The New York Times has an interesting article today on Mike Huckabee and some of his current income sources, such as an endorsement for an ‘all natural’ diabetes cure.
In a wood-paneled study lined with books and framed family photos, the prospective presidential candidate looks into the camera. “I’m Mike Huckabee,” he says with all the folksy charm that propelled a career as a preacher, politician and broadcaster.
But this is no campaign ad. It is an Internet infomercial for a dubious diabetes treatment, in which Mr. Huckabee, who is contemplating a run for the Republican nomination in 2016, tells viewers to ignore “Big Pharma” and instead points them to a “weird spice, kitchen-cabinet cure,” consisting of dietary supplements.
“Let me tell you, diabetes can be reversed,” Mr. Huckabee says. “I should know because I did it. Today you can, too.”
The American Diabetes Association and the Canadian Diabetes Association caution against treatments like the one peddled by the company Mr. Huckabee represents.
As Mr. Huckabee, the former Arkansas governor and Fox News host, contemplates jumping into the Republican field, he is haunted by his first presidential try in 2008, when he won the Iowa caucus on a populist wave, but eventually sputtered out largely because of money shortages…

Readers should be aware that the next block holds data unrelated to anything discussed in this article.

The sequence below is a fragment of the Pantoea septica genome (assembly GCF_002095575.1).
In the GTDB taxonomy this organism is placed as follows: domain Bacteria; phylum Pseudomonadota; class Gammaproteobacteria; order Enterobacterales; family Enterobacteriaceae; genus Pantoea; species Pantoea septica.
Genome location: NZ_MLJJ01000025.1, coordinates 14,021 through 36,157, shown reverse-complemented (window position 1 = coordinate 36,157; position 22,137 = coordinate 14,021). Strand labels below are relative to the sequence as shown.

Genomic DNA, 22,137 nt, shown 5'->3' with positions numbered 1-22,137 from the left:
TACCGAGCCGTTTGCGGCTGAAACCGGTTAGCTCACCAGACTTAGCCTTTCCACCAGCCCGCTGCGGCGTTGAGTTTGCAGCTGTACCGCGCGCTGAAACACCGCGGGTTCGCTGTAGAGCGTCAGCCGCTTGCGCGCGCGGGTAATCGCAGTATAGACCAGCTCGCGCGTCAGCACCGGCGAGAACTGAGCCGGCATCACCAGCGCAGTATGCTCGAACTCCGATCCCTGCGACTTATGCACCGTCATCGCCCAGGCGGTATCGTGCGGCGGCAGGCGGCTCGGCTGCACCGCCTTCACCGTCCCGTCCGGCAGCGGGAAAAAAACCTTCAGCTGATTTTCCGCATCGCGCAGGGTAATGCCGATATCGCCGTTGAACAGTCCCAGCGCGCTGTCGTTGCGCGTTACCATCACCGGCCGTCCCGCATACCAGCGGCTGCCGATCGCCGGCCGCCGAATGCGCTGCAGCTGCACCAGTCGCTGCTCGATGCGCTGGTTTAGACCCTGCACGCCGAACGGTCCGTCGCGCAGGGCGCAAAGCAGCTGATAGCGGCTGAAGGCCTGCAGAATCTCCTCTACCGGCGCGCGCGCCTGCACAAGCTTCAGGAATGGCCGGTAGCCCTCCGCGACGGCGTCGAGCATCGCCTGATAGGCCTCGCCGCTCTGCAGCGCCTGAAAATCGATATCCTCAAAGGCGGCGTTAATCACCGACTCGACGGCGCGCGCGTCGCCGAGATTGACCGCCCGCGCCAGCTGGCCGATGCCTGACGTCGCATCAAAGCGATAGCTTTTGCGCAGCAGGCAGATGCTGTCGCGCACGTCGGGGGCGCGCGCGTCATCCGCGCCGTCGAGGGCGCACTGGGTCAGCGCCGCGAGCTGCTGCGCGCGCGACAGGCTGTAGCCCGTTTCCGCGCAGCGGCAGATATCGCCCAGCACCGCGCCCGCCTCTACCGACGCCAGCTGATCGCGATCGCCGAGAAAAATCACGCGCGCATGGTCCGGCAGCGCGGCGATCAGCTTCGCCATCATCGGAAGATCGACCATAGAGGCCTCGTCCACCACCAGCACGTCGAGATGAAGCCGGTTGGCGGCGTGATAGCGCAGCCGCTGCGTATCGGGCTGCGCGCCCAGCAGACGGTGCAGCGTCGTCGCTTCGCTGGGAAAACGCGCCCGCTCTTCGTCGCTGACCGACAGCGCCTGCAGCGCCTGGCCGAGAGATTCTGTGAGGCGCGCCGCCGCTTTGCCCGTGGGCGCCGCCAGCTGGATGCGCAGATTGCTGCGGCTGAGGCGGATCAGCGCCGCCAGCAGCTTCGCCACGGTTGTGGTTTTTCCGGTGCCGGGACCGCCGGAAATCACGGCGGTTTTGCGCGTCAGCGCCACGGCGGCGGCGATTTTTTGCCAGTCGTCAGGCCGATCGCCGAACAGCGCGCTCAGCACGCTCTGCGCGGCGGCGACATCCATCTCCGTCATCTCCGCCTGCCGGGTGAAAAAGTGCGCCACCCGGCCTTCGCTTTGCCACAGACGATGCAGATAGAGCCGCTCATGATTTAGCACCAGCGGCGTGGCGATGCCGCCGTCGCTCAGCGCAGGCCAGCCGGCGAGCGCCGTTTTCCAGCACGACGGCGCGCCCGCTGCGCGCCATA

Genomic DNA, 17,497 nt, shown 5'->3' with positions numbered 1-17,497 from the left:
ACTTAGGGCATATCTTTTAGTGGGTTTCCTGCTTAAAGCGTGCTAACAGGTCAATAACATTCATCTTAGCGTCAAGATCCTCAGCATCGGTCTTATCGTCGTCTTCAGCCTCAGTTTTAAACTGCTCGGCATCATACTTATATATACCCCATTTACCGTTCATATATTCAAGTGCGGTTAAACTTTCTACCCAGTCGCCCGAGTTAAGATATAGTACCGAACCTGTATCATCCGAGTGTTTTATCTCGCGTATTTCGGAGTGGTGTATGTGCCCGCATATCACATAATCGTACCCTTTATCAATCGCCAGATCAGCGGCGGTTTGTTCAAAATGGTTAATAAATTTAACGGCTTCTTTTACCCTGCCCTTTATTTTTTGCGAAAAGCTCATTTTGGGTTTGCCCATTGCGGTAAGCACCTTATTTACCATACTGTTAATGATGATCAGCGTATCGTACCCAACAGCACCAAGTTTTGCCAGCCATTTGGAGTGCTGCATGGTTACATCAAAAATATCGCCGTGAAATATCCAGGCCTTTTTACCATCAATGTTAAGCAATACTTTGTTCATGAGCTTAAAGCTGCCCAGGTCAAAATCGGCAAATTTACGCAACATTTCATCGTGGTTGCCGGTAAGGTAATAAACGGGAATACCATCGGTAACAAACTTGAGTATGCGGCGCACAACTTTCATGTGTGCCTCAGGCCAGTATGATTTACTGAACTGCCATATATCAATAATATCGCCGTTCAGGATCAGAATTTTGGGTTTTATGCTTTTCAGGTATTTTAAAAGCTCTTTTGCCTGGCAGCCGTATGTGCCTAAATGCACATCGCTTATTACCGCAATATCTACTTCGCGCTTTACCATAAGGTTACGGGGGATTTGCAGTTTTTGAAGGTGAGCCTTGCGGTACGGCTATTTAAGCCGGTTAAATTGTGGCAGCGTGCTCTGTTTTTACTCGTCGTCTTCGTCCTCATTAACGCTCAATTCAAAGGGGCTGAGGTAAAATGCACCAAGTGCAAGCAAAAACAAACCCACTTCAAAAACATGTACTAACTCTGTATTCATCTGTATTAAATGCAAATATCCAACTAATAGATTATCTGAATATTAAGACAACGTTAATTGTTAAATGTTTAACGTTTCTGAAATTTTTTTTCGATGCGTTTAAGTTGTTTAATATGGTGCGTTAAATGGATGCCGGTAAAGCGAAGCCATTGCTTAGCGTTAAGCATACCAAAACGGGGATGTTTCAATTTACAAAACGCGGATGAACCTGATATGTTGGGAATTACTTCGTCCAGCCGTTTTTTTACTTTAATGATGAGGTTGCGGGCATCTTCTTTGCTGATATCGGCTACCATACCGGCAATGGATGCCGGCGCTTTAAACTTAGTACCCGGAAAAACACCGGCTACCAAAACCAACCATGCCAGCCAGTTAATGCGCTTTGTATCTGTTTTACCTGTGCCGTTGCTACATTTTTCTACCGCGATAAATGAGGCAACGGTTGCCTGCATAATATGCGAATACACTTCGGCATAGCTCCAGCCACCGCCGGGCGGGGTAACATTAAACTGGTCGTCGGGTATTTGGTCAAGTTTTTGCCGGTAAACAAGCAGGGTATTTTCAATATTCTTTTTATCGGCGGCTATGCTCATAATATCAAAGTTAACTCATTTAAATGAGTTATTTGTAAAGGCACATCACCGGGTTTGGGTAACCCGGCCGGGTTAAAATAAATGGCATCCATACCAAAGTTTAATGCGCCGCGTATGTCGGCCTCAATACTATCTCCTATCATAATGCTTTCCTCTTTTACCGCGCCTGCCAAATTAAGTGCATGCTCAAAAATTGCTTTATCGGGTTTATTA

Despite this reference and the headline, there’s really no obvious link to Huckabee’s campaign – the income goes to Huckabee directly, and there’s not even speculation in the article that he might later use it to help self-fund part of his campaign.
Later on the article does offer something relevant to the 2016 campaign, however:
A spokeswoman for Mr. Huckabee… said he had broken off as a spokesman for the diabetes cure a couple of weeks ago, suggesting concerns that the unusual endorsements may appear un-presidential.
Indeed, Mr. Huckabee risks being viewed by voters less as someone who aspires to be seen as presidential timber, than among washed-out candidates of the past, like Bob Dole, who went on to make Viagra ads, and former Senator Fred D. Thompson, who pitches reverse mortgages…
It’s a question worth pondering.